It turns out the driver of the hit-and-run vehicle is a prominent woman in the local community. Although she met with investigators on Friday at a meeting scheduled by her attorney to give her statement, Henry Co. Sheriff Butch Baker and County Prosecutor Kit Crane ordered her not to be arrested. Fox59 News' Kimberly King explains:
Fox 59 has learned the female suspect in the hit and run that killed Greenfield Police Officer Will Phillips turned herself in on Friday.King notes this is not the first time Crane has taken active steps in handling investigations normally left to police when a prominent local resident is suspected of committing a crime. She cites the questionable way he handled fatal DUI crash involving State Senator Tom Saunders' son:
Sources tell Fox 59 the woman is reportedly a prominent person in the community and gave police a statement Friday.
The source says the suspected confessed that she struck the officer and left the scene late Wednesday night on U.S. 40.
A Sheriff's detective and State Police detective met the woman Friday at an undisclosed location to take her statement.
Fox 59 also learned that investigators were ordered to not arrest the woman by Henry County Sheriff Butch Baker and Henry County Prosecutor Kit Crane, who has been handling the negotiations.
A 2002 Toyota Corolla has also been recovered in connection to the deadly hit and run. The source says that there was evidence on the car coinciding with evidence from the accident scene.
Early in the investigation Fox 59 reported that a headlamp belonging to a 2002 Toyota had been found at the crash site.
Both Henry County Sheriff Butch Baker and Henry County Prosecutor Kit Crane told reporters Friday that they expected the woman to turn herself in next week.
Neither the Sheriff or Prosecutor disclosed that the woman has already given a statement to investigators or that a car involved in the crash has been located.
Those close to the investigation are concerned the woman is getting special treatment because of her apparent connections and negotiations, according to our source.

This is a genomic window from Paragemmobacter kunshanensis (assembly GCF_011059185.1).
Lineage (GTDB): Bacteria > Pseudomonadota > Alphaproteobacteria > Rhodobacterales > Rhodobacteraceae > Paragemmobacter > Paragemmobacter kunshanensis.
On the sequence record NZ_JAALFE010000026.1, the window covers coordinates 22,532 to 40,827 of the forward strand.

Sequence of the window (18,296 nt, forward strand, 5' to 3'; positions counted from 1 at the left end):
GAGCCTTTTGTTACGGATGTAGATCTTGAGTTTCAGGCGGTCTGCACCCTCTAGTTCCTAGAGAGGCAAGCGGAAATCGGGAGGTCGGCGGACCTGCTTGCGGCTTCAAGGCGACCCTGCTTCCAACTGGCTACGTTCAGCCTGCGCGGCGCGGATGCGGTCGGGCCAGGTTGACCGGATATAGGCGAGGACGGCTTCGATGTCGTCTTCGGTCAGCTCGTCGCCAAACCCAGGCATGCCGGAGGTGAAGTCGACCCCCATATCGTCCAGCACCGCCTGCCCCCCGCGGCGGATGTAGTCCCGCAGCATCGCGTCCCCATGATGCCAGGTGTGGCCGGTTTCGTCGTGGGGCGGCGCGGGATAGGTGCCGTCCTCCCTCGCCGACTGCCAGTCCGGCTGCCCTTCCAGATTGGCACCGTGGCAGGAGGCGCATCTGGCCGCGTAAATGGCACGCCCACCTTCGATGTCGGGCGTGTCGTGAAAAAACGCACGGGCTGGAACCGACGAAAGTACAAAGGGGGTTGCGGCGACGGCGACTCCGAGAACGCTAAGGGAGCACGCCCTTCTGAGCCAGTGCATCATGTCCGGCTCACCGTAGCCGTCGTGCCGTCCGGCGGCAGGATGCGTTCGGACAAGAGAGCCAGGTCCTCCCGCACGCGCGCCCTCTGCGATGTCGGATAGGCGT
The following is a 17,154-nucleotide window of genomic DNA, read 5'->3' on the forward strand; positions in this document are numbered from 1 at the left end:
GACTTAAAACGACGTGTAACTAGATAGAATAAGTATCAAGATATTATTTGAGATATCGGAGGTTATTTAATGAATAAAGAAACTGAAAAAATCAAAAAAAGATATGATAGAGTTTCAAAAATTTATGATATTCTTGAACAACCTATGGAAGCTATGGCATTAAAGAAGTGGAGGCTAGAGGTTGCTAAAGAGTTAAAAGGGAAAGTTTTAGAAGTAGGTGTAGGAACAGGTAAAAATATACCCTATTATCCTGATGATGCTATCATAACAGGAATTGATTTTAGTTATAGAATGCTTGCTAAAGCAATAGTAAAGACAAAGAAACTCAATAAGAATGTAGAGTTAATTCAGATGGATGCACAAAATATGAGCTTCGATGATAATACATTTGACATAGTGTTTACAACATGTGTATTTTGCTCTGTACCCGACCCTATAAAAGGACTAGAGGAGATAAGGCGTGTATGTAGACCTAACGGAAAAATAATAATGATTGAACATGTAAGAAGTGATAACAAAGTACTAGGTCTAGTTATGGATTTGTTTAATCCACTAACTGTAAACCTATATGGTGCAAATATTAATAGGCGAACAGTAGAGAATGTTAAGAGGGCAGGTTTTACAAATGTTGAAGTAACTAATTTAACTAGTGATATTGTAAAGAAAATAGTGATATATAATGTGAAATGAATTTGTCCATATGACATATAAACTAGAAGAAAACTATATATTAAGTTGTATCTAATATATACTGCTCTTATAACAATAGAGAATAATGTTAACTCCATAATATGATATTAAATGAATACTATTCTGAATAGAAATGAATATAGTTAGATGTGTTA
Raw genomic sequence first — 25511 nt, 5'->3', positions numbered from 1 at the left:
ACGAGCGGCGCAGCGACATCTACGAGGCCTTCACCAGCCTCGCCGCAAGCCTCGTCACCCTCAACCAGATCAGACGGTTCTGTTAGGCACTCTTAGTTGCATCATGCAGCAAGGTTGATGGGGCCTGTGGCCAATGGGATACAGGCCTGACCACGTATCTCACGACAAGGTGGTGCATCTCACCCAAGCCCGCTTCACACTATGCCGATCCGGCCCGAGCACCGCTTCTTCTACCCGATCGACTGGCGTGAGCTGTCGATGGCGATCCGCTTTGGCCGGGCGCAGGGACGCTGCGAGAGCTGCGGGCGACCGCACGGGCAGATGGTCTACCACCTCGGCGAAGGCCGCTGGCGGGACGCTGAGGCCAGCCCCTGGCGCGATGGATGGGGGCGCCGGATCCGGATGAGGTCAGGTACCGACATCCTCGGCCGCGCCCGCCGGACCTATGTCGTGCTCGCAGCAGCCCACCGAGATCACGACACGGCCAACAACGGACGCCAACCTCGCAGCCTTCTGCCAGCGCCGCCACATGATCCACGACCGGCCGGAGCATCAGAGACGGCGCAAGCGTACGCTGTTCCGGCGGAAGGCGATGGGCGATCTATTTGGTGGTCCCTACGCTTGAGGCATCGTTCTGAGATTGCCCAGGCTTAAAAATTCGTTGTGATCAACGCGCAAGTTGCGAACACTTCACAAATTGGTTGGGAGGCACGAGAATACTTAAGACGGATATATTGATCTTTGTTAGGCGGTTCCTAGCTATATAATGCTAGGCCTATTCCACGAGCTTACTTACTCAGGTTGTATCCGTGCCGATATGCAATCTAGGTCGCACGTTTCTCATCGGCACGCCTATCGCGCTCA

Investigators have been told that the woman was not being arrested as a condition of negotiations to get her statement by Prosecutor Crane. Also an interesting note, Sheriff Butch Baker used to work for Henry County Prosecutor Crane as his Chief Investigator.
The sheriff and prosecutor learned the morning after the fatal collision the female driver of the car had retained an attorney, who then contacted Henry Co. officials to discuss the conditions for his client to make a statement to them. At that time, they claimed only the attorney knew the identity of the client. As King notes in her report, both the prosecutor's and sheriff's offices neglected to mention to the media on Friday when they announced the woman would likely turn herself in next week that they had already met with her and taken a statement from her. Clearly this woman is being afforded special treatment not typically afforded to someone who has committed a crime as serious as the one she committed. Coming on the heels of IMPD's mishandling of the fatal DUI crash involving Officer David Bisard, the public is naturally suspicious of any special treatment accorded to public officials and prominent members of the community by government investigators.
Crane has handled other criminal negotiations in the past that are usually left to the police.
One case involved former State Senator Tom Saunders whose son hit a driver and killed him and then fled the scene.
Crane negotiated this case through his Deputy Prosecutor.
That case took about two weeks to resolve and Saunder's son to turn himself in.
In that case, Butch Baker, was working for the Prosecutor at the time and is also Saunder's cousin.